As was the "unrealistic" budget he submitted to parliament. So far, attempts to impeach him gathered 38 signatures, 34 short of the 72 required, but ethnic and religious fissures still abound in the body politic. Iran's senior dissident cleric, Hossein Ali Montazeri, recently blasted Ahmadinejad's "radical and provocative slogans" against the West on the nuclear issue.

Former secretary of state Colin Powell's chief of staff has disclosed Vice-President Dick Cheney rejected a 2003 Iranian offer to help the United States stabilize Iraq. According to Lawrence Wilkerson, who was close to Powell for 16 years, Tehran also offered to end its military support for Hezbollah and Hamas. Those were the heady days when Iran could not believe its luck. The United States had "taken out" its two mortal enemies - Sunni Taliban in Afghanistan and Saddam Hussein's Sunni tyranny in Iraq - and Iran was still in a covertly conciliatory mood via-a-vis the American giant next door.

Such days were short-lived when the US military took on Shiite militias 2004 that were under the indirect control of Iran's Revolutionary Guards. Today, if an air campaign against Iran were launched by Israel or the United States, an all-out guerrilla jihad ordered by Tehran could easily lead to a precipitous and humiliating withdrawal of US forces from Iraq.

As long as Israel to the west and Pakistan to the east are full-fledged nuclear weapons powers, with missile delivery systems, Iran will not abandon its own quest that has been underway for the past two decades.

Those who argue the pros and cons of US airstrikes posit Bush's six-year legacy: Iraq as the biggest blunder in US history, relegating him in some surveys to one of the three worst presidents in US history. Hence the temptation for a lame duck president to double-down by reducing Iran's nuclear facilities to rubble. The cons in this argument can see the NATO effort in Afghanistan imploding; Pakistan President Pervez Musharraf siding with his Muslim fundamentalists against a close alliance with the United States and helping restore a "moderate" Taliban regime in Kabul; Iraq, and Iran, signing a mutual-assistance military alliance.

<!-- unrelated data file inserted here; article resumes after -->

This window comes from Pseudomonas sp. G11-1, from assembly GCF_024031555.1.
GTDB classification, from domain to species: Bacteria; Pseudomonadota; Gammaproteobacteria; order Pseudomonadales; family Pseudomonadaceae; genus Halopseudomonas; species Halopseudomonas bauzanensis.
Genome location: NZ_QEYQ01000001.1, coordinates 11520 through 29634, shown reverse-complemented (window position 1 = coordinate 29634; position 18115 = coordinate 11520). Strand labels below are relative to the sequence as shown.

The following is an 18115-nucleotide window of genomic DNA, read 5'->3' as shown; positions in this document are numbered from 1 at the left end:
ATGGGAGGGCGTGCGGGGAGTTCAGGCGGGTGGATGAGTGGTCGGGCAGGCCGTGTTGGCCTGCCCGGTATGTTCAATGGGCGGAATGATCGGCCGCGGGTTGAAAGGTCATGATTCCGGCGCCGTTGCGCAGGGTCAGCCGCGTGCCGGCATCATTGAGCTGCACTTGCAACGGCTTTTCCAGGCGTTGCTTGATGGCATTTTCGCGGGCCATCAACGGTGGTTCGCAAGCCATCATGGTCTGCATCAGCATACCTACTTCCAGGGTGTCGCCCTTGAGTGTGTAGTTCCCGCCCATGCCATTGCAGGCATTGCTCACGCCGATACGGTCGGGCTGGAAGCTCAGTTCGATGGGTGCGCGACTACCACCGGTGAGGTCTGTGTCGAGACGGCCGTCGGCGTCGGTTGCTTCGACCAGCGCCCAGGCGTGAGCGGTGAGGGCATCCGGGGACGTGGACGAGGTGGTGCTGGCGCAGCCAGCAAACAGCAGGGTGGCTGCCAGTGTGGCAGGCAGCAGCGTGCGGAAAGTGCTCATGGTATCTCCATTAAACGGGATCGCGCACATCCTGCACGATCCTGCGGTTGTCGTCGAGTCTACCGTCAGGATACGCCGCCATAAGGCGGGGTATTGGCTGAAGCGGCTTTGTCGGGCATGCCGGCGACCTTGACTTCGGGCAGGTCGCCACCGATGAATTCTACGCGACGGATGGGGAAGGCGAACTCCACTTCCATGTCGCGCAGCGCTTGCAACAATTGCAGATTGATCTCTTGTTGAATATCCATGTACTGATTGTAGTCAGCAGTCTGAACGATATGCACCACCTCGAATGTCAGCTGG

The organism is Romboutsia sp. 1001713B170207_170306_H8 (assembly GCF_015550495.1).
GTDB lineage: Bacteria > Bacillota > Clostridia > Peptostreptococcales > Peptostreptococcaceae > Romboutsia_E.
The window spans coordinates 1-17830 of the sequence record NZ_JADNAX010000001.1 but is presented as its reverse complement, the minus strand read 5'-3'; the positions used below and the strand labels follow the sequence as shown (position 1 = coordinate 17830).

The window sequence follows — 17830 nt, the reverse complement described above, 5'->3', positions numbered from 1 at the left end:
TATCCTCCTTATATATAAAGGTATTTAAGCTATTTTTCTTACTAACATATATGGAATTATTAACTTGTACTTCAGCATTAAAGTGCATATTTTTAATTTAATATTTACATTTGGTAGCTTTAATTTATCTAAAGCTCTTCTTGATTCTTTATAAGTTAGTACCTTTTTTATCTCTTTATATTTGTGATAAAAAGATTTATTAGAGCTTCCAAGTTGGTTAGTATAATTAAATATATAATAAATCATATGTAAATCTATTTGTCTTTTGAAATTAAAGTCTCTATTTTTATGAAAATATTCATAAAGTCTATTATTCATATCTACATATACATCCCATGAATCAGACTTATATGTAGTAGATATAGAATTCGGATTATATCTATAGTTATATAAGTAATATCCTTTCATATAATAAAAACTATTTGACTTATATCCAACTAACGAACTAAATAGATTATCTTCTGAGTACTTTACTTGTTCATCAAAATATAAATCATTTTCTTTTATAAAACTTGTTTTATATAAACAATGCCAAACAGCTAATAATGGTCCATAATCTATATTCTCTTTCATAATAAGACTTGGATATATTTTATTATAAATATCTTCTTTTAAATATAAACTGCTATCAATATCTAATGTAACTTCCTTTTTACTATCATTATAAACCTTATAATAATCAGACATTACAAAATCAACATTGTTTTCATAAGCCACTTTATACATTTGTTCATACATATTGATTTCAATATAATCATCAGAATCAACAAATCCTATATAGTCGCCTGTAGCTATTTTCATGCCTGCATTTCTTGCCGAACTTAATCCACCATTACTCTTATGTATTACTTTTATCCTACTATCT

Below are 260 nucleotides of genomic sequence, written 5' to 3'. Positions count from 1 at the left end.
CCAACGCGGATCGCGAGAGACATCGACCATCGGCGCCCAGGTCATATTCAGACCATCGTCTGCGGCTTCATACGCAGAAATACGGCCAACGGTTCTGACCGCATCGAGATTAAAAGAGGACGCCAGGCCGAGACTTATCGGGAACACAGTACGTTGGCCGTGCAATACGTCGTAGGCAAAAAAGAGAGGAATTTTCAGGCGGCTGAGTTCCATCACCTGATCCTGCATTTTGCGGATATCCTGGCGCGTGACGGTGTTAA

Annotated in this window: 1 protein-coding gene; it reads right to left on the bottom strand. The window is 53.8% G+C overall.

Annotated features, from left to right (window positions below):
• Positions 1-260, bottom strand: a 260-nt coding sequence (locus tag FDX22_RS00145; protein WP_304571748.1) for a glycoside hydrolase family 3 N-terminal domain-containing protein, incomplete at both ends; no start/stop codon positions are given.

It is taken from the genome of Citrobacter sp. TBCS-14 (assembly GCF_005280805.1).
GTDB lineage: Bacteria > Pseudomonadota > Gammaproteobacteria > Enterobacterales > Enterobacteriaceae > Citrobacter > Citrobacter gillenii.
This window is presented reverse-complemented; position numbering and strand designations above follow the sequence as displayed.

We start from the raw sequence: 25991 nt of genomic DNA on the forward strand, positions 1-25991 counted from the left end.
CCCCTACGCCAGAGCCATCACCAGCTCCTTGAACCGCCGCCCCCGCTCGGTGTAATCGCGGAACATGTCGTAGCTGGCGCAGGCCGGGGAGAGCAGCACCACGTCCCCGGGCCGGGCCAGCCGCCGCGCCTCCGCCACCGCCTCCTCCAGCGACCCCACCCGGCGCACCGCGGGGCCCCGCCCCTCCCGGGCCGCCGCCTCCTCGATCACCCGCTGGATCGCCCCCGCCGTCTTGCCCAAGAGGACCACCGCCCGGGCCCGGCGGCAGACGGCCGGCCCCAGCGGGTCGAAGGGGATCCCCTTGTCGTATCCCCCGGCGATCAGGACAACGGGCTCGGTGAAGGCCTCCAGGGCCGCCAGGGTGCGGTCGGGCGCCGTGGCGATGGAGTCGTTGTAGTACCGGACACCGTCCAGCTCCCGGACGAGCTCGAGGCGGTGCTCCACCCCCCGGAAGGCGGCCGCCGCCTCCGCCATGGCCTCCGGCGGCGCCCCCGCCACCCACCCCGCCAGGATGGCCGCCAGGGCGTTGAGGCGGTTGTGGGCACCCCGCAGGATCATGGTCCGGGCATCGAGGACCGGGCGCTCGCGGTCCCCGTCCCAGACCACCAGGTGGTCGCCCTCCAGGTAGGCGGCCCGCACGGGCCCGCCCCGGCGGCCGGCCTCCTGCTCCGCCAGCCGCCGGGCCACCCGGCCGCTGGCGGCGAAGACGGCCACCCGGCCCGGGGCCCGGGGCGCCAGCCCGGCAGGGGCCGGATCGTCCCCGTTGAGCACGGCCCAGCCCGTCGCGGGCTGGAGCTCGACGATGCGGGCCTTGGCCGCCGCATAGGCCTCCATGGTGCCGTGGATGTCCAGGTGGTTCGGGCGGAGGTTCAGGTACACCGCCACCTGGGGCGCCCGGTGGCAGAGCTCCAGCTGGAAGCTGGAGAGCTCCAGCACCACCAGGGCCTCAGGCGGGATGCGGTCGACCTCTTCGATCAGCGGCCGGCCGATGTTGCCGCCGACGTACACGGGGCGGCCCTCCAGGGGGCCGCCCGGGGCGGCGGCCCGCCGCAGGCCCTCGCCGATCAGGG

How different would the picture be if Israel were to attempt a military solution against Iran? Israel has always thought airstrikes are out of the question because of limited air-to-air refueling tanker capacity. Operation Babylon II - Babylon I was launched 1981 when Israeli aircraft pulverized the Osirak light-water reactor under construction near Baghdad - would most probably come by air, but not via aircraft. Israel has some 300 medium-range ballistic missiles - the Jericho 2 has a range of 1,500 to 3,500 kilometers (about 932 to 2175 miles) - accurate to within 15 meters (about 50 feet). Some Jericho missiles contain low-yield, bunker-busting nuclear weapons designed to penetrate the thickest concrete protecting some of Iran's underground targets.

Israel believes it cannot wait much longer. Over the past four years, Mossad and Israeli military intelligence have estimated the critical point of no return in Iran's nuclear timetable will fall somewhere between 2005-07. But the powers that be in the Jewish state would naturally much prefer to have the United States do the job. For the first time since the invasion of Iraq, the US Navy will have two aircraft carrier battle-teams as well as cruise-missile capabilities on escort ships close to Iran. Also part of the lethal mix are B-52 and B-2B bombers stationed at the Diego Garcia airbase in the middle of the Indian Ocean.

Put differently: US airstrikes against Iranian supply routes into Iraq would just be the first step on a new escalator.

Arnaud de Borchgrave is Editor at Large at United Press International.